36spoke 20mm thu-axle hubs

Hi everyone, great day at Dunsfold last Sunday - the weather was kind and we survived the day intact this year !

We are about to order a set of 4 MTB hubs from the manufacturer in China (spec = 36 spoke, 20mm thru-axle, front hub, 6 hole disc brake fixing) - at £30 each which is much cheaper than I've seen on ebay. If we order more we can get the price down further. Is anyone interested ? I need to know within a week or two.

Comments

  • Are these for suitable for building up into 16' wheels?
  • Probably....we have 16" wheels on our old FR-1 with 20mm thru-axles.......they came from KMX Karts and also had disc rotor mounts. Suspect they may be Chinese but can't say.
  • I've built 4 wheels with similar hubs (36 spoke 20mm thru axle, 6 hole brake disk) but for 20" rims. Works very well if you are careful building them !
  • Don't be tempted to lace lots of crosses in them Cookie. We've run 2 cross without incident.
  • From my experience in the cycle trade I would be very wary of cheap Chinese hubs and bearings , there is usually a very good reason why the are a fraction of the price of Halo or Hope hubs- remember the old adage "buy cheap buy twice "
    And yes " whs" 2 cross on 16" wheels is great , 3 cross on 20 " wheels also great and relatively easy to do.
  • I'll have to get this one talked through: it depends on what we need the wheels for.
    Thanks.
  • At the end of the day you have to consider how often these wheels/hubs are expected to be used......how many races would you expect to attend each season? It's not as though you are using them to cycle to work every day. Finance permitting I'd always go for the best but being realistic why would I really need to when considering how often these components are being used? If your tight on finance then I would suggest that the Chinese option is probably good enough for the amount of wear and tear they are going to be subjected to. Having said all of that I do admit to having some of our hubs hand made and bespoke but for a very good purpose and only because we have generous sponsors.
  • The rear wheels on our last few cars have been 16" rims laced to 20mm thru-axles, although budget has allowed for branded ones. I've no experience of running cheaper ones, but assuming they're replaceable sealed bearings they should be ok... 20mm thru-axle hubs are designed for the front end of a downhill mountain bike so even cheap ones should be able to take more of a beating than they get on a GP car (pure speculation there!)

    Over time we've ran 1 cross (couple of years ago, no idea why) which needed a decent bit or truing/maintenance and have since all been converted to 2 cross, and also 3 cross as an experiment. The 3 cross creates quite a bend in the spokes as they enter the spoke nipple which looked like it would create quite a weak point in the spoke, however we never had any issues with them. For ease of lacing and durability we settled on 2 cross, seems to be working for us.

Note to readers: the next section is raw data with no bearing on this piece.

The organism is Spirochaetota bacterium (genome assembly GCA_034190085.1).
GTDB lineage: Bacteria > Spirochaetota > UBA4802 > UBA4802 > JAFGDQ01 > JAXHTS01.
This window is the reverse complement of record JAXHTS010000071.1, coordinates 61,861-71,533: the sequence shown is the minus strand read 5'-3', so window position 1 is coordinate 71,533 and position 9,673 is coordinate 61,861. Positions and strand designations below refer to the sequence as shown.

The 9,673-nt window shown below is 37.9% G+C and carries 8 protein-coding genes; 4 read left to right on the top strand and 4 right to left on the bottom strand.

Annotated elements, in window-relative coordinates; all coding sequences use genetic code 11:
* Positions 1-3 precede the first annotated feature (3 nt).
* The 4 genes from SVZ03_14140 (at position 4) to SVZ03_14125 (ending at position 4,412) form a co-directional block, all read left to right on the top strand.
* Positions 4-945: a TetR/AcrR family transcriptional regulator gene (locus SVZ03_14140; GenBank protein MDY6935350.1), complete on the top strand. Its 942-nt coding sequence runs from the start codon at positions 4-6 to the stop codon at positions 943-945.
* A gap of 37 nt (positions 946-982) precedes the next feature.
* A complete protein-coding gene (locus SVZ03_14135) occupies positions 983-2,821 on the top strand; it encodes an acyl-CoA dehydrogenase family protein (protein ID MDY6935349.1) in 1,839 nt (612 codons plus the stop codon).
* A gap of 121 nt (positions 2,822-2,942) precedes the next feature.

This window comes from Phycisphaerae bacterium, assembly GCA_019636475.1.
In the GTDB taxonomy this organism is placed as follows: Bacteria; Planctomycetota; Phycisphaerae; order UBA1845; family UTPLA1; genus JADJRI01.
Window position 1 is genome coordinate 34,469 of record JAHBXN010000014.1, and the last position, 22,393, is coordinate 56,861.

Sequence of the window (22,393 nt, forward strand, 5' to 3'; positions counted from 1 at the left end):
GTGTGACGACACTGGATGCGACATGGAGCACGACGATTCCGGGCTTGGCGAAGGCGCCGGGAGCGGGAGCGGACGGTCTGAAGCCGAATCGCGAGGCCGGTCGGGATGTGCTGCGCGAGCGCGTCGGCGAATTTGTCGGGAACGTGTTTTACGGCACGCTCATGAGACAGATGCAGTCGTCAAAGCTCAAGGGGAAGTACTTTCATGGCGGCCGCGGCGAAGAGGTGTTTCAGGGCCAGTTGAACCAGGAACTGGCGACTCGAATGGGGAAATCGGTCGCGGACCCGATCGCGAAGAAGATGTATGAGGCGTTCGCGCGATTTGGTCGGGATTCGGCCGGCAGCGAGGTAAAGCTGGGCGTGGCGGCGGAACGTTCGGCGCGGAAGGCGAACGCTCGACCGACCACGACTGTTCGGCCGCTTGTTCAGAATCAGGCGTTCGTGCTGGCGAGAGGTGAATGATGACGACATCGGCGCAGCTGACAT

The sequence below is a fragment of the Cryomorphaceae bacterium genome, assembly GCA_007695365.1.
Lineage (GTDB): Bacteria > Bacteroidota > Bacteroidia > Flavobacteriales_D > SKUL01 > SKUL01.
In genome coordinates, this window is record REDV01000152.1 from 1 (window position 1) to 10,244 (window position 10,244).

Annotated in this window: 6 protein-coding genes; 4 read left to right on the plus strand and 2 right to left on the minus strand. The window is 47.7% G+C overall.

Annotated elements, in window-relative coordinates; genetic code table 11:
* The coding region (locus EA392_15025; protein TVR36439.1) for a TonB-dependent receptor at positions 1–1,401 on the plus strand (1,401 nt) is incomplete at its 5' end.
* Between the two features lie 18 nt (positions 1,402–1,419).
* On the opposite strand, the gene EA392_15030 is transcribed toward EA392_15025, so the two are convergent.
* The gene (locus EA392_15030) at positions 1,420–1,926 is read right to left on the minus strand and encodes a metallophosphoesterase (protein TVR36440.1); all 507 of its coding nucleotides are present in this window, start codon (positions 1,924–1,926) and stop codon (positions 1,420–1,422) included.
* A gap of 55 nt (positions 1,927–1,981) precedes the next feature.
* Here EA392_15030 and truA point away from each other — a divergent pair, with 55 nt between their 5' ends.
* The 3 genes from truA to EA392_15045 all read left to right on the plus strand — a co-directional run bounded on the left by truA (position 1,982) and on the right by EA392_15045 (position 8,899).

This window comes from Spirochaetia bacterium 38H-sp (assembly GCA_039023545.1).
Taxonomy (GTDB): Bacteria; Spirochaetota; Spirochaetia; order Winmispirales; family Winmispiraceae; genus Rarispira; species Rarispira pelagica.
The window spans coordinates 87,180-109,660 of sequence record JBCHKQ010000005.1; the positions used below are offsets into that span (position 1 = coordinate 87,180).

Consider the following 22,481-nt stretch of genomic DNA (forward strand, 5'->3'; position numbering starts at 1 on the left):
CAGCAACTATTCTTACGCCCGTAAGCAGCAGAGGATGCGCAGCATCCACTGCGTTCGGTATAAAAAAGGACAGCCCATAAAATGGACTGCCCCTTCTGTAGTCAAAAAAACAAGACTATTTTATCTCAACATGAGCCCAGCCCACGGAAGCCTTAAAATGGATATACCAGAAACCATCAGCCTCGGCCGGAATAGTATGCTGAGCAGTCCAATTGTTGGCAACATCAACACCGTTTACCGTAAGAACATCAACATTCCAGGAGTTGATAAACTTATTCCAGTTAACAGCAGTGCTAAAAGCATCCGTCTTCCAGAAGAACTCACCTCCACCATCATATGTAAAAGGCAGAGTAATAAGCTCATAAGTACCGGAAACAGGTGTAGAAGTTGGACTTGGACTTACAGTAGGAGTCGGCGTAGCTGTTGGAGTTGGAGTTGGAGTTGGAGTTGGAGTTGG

• We used a Nuvinci hub built into a 16" wheel for 1 race. 1 cross was all it needed. 2 cross would have had the spokes doubling back on the hub ;-)
  • The main problem is the lousy bearings that pretend to be "abec 7" because who's going to disprove it ? A good compromise would possibly be the budget hubs with some decent quality bearings say SKF that are actually not very expensive at all . The first greenpower wheels I supplied were for Team TRS Prometheus (remember that one ?) they were Hope hubs ,SKF bearings, dead cheap 20" Diamond Back bmx rims with 4 cross stainless spokes . I chose cheapo rims so that they would take any destructive forces and be sacrificed thus hopefully ( no pun intended) saving the more costly hubs , Don't forget you can always buy a pair of hubs as and when funds are available , many good independent bike shops would sell you the hubs at trade plus vat for a mention in a teams blog or school newsletter , thats what I did for Team TRS .
  • Many local bike shops would also sell you only the bits that you need - we bought Hope Pro II hubs at under half price by just buying the body of the hub as we knew we were going to change the bearings. You do need a spacer to keep the centre of the bearings the right distance apart, or use differently sized bearings with a stepped axle.
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